Adiel’s story: God’s ornament
Adiel Uzabakiriho is a PhD student in social policy and social research at Loma Linda.
Kind, motivated, patient, and compassionate are just some of the characteristics used to describe Adiel Uzabakiriho.
However, there is one word that blends all of these characteristics together. It is his name, Adiel, which is Hebrew for “God’s ornament.”
Adiel Uzabakiriho is a third- year doctoral student at Loma Linda University’s School of Science and Technology. His journey to Loma Linda University exemplifies the ways God has worked through his life to help him become an ornament of God.
As a teenager, Mr. Uzabakiriho was inspired by American missionaries to participate at church in his home country, Rwanda. He started by helping the choir director and picking out hymns for the service. Soon, he was organizing and conducting several choirs himself. Music became his passion, and he enjoyed participating in church.
Mr. Uzabakiriho realized he was not only passionate about music, but he was also blessed with musical talent. Many of his teachers were amazed at the speed at which he was learning. However, Mr. Uzabakiriho recognized that “music is a gradual process, it’s a gradual improvement.” He knew if he wanted to continue his musical work, he would need to study music seriously.
This determination, combined with his passion, influenced Mr. Uzabakiriho to leave Rwanda. He made plans to study in America and to eventually return back to his home country to teach.
However, while Mr. Uzabakiriho was studying music at Southwestern Michigan College, civil war broke out in Rwanda. Mr. Uzabakiriho lost many relatives due to the genocide killing, in addition to losing his mother at the age of 11. He felt he could not return to the turmoil and violence in his home country.
Mr. Uzabakiriho’s own future in America also did not seem promising. He would not be able to support himself as a musician, especially since he recently arrived as an immigrant. Instead, Mr. Uzabakiriho decided to try nursing, thinking it might lead to medical school and a brighter future.
However, Mr. Uzabakiriho’s health was not cooperating with his ambition. When he looked through a microscope in one of his courses, he noticed that his eyesight was weakening because he could not differentiate between colors. This made it difficult to identify slides and would eventually place his future as a nurse in jeopardy.
Yet, even with health problems, Mr. Uzabakiriho would not give up on school and his education. From the news, he learned about the United Nations’ involvement in sending workers to refugee camps. This interested Mr. Uzabakiriho, and he wanted to learn more about international affairs and social policy. He decided to major in sociology at California State University, San Bernardino (CSUSB).
After he graduated from CSUSB, Mr. Uzabakiriho planned on attending graduate school at California State University, Bakersfield (CSUB) to pursue his master’s in social work. However, his eyesight was getting worse. Numerous eye surgeries did not help his vision and instead, he was gradually going blind.
Depressed and discouraged, Mr. Uzabakiriho wanted to just remain at home until a friend encouraged him to find universities with disability services and programs. As it turned out, CSUB did offer services for students with disabilities. Without anymore hesitation, Mr. Uzabakiriho attended CSUB the following fall.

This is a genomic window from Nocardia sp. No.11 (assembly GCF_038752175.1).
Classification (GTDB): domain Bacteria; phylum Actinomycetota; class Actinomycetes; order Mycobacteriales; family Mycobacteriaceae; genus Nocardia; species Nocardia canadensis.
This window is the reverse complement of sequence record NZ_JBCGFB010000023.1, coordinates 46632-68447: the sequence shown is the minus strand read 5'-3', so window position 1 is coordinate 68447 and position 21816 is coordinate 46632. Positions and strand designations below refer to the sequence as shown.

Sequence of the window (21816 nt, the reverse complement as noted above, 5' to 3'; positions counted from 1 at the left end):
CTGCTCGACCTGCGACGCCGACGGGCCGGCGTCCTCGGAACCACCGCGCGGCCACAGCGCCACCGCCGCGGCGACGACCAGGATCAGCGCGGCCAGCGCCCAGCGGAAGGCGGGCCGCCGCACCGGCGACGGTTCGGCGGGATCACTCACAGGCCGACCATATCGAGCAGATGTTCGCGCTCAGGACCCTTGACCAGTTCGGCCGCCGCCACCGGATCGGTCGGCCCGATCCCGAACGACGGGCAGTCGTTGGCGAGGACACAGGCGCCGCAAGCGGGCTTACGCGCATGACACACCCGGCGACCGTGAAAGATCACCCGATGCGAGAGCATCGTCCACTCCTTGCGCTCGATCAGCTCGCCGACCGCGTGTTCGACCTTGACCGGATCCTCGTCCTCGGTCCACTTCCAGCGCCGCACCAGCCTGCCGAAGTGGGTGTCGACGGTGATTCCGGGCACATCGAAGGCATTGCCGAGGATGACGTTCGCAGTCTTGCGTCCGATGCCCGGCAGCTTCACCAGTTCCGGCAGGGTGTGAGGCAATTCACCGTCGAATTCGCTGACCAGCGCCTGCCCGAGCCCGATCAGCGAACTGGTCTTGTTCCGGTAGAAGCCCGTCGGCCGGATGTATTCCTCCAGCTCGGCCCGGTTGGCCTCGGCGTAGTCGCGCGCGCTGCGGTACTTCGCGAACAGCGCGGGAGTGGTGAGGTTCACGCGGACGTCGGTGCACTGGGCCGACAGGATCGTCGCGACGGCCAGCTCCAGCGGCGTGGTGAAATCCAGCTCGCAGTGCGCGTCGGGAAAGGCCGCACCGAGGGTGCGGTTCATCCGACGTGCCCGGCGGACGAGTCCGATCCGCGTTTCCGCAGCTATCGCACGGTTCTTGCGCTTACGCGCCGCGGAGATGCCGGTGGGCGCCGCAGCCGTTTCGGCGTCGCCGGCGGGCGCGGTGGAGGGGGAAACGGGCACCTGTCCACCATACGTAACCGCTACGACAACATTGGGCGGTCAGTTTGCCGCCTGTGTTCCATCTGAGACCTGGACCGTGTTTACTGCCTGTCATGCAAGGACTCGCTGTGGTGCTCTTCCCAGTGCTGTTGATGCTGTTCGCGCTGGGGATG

Although Mr. Uzabakiriho was comforted by the fact that CSUB had a disabilities program, he found it challenging to study. He was accustomed to relying on his photographic memory in classes and now that he could not see, he had to learn by attentively listening to lectures and cassettes.
However, Mr. Uzabakiriho was determined not to let the loss of his eyesight prevent him from fulfilling his education. Even though he had to adapt to new learning techniques, Mr. Uzabakiriho remained diligent and studious. This determination enabled him to complete his master’s in social work within three years. After graduating from CSUB in 2004, he was accepted into the doctoral program at Loma Linda University.
Mr. Uzabakiriho is now in his third year at Loma Linda, working on his PhD in social policy and social research.
He enjoys the intimacy of Loma Linda University’s campus because there is more interaction between professors and students. The faculty and students are also very helpful and accommodating. Mr. Uzabakiriho said he feels “at home at Loma Linda University” and sees it as a place of “emotional support.”
After completing his PhD, Mr. Uzabakiriho hopes to one day become a teacher so he can share his life experiences with his students.
Mr. Uzabakiriho still enjoys music, and it remains a big part of his life. He especially enjoys listening to some of his favorite hymns such as “Blessed Assurance” and “Rescue the Perishing.” These hymns have a special place in Mr. Uzabakiriho’s heart because their lyricist, Fanny Crosby, has been an encouragement to Mr. Uzabakiriho. Although blinded weeks after birth, Ms. Crosby eventually became a prolific hymnist inspiring many people with her lyrics.
Mr. Uzabakiriho hopes to inspire others, like Ms. Crosby, with his own music. He is currently working on an album (set to be released in June), which will feature 10 of his compositions.
In addition to music, Mr. Uzabakiriho notes that his Christian community has also been a source of inspiration. He feels blessed to have met so many professors and friends from the different universities he has attended.
Mr. Uzabakiriho still corresponds with many of them and hopes to take their encouragement and pass it on to others.
By Kristine Gamboa